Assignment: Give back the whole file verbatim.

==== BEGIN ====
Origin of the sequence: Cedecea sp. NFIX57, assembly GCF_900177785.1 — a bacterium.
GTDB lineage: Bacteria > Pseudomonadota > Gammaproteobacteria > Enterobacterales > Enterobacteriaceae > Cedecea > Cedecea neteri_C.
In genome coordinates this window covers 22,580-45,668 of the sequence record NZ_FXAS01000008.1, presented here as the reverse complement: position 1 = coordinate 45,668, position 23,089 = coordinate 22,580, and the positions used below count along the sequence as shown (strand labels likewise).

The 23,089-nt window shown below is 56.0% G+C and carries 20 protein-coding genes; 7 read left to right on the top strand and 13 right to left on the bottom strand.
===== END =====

Origin of the sequence: Cedecea sp. NFIX57, assembly GCF_900177785.1 — a bacterium.
GTDB lineage: Bacteria > Pseudomonadota > Gammaproteobacteria > Enterobacterales > Enterobacteriaceae > Cedecea > Cedecea neteri_C.
In genome coordinates this window covers 22,580-45,668 of the sequence record NZ_FXAS01000008.1, presented here as the reverse complement: position 1 = coordinate 45,668, position 23,089 = coordinate 22,580, and the positions used below count along the sequence as shown (strand labels likewise).

The 23,089-nt window shown below is 56.0% G+C and carries 20 protein-coding genes; 7 read left to right on the top strand and 13 right to left on the bottom strand.